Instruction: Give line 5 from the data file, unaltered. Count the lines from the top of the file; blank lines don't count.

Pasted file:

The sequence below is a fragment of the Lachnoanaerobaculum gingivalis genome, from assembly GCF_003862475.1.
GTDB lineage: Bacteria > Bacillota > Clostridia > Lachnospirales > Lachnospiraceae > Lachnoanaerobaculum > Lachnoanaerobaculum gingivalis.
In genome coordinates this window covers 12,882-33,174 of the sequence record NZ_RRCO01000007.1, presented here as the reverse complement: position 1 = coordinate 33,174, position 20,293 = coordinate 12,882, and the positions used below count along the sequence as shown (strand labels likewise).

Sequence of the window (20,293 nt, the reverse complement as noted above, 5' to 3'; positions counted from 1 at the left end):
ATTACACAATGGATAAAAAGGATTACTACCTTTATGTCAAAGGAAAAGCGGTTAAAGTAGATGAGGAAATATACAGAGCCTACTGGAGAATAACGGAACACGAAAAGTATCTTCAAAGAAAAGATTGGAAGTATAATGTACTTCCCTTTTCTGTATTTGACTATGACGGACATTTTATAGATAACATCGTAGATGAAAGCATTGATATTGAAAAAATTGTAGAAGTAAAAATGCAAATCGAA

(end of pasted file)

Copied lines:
ATTACACAATGGATAAAAAGGATTACTACCTTTATGTCAAAGGAAAAGCGGTTAAAGTAGATGAGGAAATATACAGAGCCTACTGGAGAATAACGGAACACGAAAAGTATCTTCAAAGAAAAGATTGGAAGTATAATGTACTTCCCTTTTCTGTATTTGACTATGACGGACATTTTATAGATAACATCGTAGATGAAAGCATTGATATTGAAAAAATTGTAGAAGTAAAAATGCAAATCGAA